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The Affect Aircraft Wake Vortices have on a Tiled or Slated Roof.

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On a clear day it is possible to see the path of an aircraft high in the sky, travelling to some far off destination. The path is clearly marked by a vapour trail that has a defined width, and remains in the sky for a long period after the aircraft has passed. The vapour trail is technically known as an aircraft wake vortices. At many hundreds of miles per hour, the strength of the vortices generated by the wings and fuselage cutting through the air, and added too by the thrust from the jet engines, are enormous. 

Picture 1

The disturbance generates spiralling cones of air (the vortices), much like a tornado. The force of the vortices takes a long time to dissipate as there is little in the upper atmosphere to slow it down.

Picture 2  

Closer to the ground large aircraft travel much slower, and the atmosphere is much thicker, so the vortices that are generated are less powerful and dissipates quicker. The most critical period is when a large aircraft is coming into land, when it is common for the aircraft wake vortex to reach the ground. The force of the vortex can suck tiles or slates off the roofs close to the flight path. Picture 3
The main risk factors
The risks of being affected by an aircraft wake vortices can be assessed by looking at various know factors
  • Is the location of the building under the flight path into a major airport or military air base? The flight path can be up to 10 degrees either side of the centre line and up to 6Km from the touchdown point.

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  • The direction of landing. More damage is created by aircraft coming in to land than taking off, due to the shallow rate of decent, relative to the steep rate of climb when taking off. Coming in to land the aircraft are lower beyond the end of the runway
  • The size and weight of the aircraft, and the speed at which they land can make a big difference. It is the wide-bodied aircraft that record the most strikes, as there are more surfaces on the aircraft to generate the vortices.
Picture 4
  • The weather conditions have a major effect. Windy and wet weather breaks up the structure of a vortex quicker than still clear conditions.

Vortex strikes
Unlike hurricane force winds, which affect the perimeters of a roof (especially the ridge and verge), aircraft wake vortices damage occurs in the centre of a roof slope, as the edges of the roof break up the vortices rather than help it. The average vortex is approx. 500mm wide, will travel at about 5 Knots, and last for approx. 3 minutes in clear air. Once it comes into contact with a roof, the vortices can exert their total force of up to -1200N/mē on just one or two slates or tiles for a fraction of a second, before they break up and loses their energy. If the tiles or slates are not fixed securely, the sucking and twisting action of the vortices can lift them out of place.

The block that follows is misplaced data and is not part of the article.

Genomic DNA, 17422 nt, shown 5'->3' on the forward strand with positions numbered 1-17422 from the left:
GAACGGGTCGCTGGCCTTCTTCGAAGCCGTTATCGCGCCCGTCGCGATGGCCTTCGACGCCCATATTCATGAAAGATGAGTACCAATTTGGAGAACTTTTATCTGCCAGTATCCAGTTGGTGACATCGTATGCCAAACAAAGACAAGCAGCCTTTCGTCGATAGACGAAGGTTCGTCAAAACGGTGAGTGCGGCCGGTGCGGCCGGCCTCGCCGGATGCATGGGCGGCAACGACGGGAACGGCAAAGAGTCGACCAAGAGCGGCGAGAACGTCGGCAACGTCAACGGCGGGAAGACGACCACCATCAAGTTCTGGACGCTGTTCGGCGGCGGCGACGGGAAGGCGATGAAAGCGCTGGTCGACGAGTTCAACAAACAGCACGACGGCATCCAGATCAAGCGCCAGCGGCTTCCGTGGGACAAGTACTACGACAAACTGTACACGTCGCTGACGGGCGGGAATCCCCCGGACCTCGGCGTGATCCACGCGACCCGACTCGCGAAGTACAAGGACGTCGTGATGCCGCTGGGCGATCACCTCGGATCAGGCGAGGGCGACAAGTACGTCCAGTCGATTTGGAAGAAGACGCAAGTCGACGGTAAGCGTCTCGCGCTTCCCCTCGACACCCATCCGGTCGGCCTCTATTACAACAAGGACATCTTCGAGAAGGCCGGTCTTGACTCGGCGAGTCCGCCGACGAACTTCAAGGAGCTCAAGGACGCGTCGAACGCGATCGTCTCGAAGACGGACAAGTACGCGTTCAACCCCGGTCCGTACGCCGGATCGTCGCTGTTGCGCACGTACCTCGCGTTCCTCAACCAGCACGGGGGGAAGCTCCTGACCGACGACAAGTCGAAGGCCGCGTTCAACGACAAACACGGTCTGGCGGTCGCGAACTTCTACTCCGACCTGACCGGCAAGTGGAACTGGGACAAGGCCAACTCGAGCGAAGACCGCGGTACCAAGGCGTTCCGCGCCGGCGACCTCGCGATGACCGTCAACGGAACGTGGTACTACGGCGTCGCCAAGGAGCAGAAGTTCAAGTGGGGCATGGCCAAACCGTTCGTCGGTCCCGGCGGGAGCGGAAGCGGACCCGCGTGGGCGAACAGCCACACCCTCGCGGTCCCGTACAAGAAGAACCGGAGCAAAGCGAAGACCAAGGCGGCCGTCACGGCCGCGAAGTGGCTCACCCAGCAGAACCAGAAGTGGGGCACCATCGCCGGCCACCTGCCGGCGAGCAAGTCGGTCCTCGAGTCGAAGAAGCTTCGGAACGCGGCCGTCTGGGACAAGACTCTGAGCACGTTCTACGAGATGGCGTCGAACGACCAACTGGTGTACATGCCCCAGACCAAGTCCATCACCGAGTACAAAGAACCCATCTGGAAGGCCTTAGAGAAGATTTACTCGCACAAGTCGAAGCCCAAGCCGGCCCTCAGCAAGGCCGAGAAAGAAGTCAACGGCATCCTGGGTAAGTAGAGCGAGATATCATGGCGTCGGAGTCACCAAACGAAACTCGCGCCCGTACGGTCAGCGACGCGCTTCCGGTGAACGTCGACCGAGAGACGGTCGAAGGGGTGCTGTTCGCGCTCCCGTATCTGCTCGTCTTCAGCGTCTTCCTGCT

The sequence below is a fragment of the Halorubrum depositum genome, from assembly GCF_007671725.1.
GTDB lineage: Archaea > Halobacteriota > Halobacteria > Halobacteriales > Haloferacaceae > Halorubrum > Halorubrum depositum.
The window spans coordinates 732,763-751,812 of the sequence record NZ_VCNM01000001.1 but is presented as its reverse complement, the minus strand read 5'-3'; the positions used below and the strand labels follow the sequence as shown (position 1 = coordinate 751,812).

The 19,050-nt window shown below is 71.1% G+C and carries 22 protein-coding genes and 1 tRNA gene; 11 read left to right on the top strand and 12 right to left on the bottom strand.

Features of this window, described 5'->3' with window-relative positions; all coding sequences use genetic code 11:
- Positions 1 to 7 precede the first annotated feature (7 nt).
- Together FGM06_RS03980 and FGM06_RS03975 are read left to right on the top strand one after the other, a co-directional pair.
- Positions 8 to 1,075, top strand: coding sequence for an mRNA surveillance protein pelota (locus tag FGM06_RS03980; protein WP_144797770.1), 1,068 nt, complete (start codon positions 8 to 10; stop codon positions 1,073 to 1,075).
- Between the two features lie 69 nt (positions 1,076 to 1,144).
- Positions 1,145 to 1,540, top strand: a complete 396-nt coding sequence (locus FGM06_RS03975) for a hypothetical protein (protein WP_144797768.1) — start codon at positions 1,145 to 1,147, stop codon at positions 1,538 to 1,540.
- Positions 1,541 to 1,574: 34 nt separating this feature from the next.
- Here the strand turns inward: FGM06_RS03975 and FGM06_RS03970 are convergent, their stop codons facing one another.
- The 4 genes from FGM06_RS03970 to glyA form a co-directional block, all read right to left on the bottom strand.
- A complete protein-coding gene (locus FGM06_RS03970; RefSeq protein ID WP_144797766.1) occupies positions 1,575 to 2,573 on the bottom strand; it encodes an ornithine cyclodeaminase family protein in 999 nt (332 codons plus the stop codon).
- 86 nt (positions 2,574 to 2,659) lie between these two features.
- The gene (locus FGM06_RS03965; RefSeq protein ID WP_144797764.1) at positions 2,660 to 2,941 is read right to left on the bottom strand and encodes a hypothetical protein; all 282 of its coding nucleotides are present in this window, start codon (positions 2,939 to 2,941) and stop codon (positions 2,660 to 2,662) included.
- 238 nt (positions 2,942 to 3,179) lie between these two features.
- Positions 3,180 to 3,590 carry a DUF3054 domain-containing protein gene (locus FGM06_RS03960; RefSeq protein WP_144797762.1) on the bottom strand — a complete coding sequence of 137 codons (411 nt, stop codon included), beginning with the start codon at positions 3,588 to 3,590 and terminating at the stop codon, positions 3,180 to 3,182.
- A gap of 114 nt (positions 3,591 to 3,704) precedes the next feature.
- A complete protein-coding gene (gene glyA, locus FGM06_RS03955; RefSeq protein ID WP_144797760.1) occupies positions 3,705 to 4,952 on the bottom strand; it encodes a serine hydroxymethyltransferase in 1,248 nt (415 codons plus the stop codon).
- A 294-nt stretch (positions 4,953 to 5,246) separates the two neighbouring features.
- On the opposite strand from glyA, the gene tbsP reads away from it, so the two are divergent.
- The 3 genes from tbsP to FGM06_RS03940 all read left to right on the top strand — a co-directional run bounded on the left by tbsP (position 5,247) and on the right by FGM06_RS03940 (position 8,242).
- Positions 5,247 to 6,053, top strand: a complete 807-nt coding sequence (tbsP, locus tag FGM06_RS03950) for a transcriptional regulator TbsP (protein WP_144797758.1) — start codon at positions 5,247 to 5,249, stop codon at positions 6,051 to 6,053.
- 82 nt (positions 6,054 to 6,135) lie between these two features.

Picture 5

Fixing specification
To resist the force of the vortices it is essential that the tiles and slates can not lift at the tail of the tile or slate, and can not rotate. This can be achieved with tiles by being head nailed to the batten and tail clipped with a rigid clip. The smaller the tiles the more fixing can be installed per square metre of roof. Plain tiles should be fixed with either ring shank nails with a thick strong nail head or screwed. For double lap slate, centre nailing with ring shank nails should be adequate.

Roofs clad with metal sheeting or built up systems do not appear to be vulnerable to aircraft wake vortices damage as the small footprint of a vortex relative to the large surface area of the panel will allow the load to spread to a greater number of fixings.

Program of repairs
The existing roofs that are under the flight path into major UK airports, starting with London Heathrow, are likely to be subject to a planned or programmed roof replacement scheme. However for all new buildings under a flight path it is the responsibility of the designer/ specifier to ensure the correct fixing specification is used to ensure no roof damage is caused by the effect aircraft wake vortices. In most instances the airport authority will be able to advise if the size of aircraft using the airport is an issue, and the exact line of the flight paths. With this information, the assistance of the roof tile or slate manufacturer should next be sought to determine the correct fixing specification for the roof.
Further reference
To assist designers and engineers, the Building Research Establishment has produced a Digest number 467 entitled "Slate & Tiled Roofs: Avoiding Damage from Aircraft Wake Vortices", giving all the information needed, including sample calculations.
The number of pitched roofs in the UK that may be affected by aircraft wake vortices is very small, but the affect an aircraft wake vortex can have on a pitched roof can be very disruptive. The development of some brown field sites under the flight path into airports, and the extension of existing airports to take more air traffic will increase the overall number of roofs that could be affected. It is therefore important for building designers and specifiers, who intend to build near an airport to understand and be aware of the potential problems that aircraft wake vortices can have and where to get the information needed to ensure it does not become a problem for their project.
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